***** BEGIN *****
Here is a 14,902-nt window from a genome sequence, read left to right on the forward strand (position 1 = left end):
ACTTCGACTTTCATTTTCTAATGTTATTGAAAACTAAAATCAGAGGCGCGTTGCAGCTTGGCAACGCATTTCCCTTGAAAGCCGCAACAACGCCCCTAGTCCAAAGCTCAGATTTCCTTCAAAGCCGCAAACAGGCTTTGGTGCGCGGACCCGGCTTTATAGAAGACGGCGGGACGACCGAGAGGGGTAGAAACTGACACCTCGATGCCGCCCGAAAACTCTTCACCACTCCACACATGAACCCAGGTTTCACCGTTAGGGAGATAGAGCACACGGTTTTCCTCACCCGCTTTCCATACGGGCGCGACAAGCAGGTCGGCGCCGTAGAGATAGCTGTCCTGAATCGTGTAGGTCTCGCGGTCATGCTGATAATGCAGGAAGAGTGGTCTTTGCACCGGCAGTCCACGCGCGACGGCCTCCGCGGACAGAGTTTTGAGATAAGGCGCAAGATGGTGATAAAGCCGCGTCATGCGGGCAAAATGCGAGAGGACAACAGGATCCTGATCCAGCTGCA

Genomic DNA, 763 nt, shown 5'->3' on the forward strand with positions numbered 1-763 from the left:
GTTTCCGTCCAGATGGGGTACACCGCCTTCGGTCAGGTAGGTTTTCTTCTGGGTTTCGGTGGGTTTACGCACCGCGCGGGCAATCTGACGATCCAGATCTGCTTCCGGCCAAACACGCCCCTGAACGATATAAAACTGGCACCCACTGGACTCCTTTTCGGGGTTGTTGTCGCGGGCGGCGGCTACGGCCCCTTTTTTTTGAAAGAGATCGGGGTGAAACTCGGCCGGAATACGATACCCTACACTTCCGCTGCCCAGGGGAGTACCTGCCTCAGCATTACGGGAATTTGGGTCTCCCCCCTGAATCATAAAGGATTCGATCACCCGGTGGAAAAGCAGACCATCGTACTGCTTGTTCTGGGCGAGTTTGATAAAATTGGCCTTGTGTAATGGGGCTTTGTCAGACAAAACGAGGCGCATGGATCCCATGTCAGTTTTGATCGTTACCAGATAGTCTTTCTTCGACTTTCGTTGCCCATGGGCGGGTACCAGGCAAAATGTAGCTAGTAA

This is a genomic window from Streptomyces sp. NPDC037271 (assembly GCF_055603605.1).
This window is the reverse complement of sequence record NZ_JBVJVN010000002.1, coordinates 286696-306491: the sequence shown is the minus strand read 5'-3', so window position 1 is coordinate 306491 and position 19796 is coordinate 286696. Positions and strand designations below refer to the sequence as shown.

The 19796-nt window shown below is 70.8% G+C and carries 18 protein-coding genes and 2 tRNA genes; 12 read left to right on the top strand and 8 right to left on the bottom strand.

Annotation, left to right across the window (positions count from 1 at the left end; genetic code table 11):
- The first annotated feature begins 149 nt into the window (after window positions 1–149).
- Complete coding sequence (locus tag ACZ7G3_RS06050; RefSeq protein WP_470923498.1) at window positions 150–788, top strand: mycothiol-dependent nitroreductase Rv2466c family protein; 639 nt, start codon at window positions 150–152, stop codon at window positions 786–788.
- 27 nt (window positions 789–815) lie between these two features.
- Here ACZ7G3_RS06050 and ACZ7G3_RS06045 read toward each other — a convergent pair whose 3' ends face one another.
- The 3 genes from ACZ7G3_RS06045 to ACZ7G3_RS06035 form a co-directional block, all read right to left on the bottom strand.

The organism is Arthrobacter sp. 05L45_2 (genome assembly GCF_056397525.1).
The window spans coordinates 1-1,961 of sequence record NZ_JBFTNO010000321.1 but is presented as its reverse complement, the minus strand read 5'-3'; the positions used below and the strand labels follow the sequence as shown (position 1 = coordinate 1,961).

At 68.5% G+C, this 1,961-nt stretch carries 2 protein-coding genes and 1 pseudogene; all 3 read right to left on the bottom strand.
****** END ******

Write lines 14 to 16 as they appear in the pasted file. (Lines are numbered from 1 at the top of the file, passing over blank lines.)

The organism is Arthrobacter sp. 05L45_2 (genome assembly GCF_056397525.1).
The window spans coordinates 1-1,961 of sequence record NZ_JBFTNO010000321.1 but is presented as its reverse complement, the minus strand read 5'-3'; the positions used below and the strand labels follow the sequence as shown (position 1 = coordinate 1,961).

At 68.5% G+C, this 1,961-nt stretch carries 2 protein-coding genes and 1 pseudogene; all 3 read right to left on the bottom strand.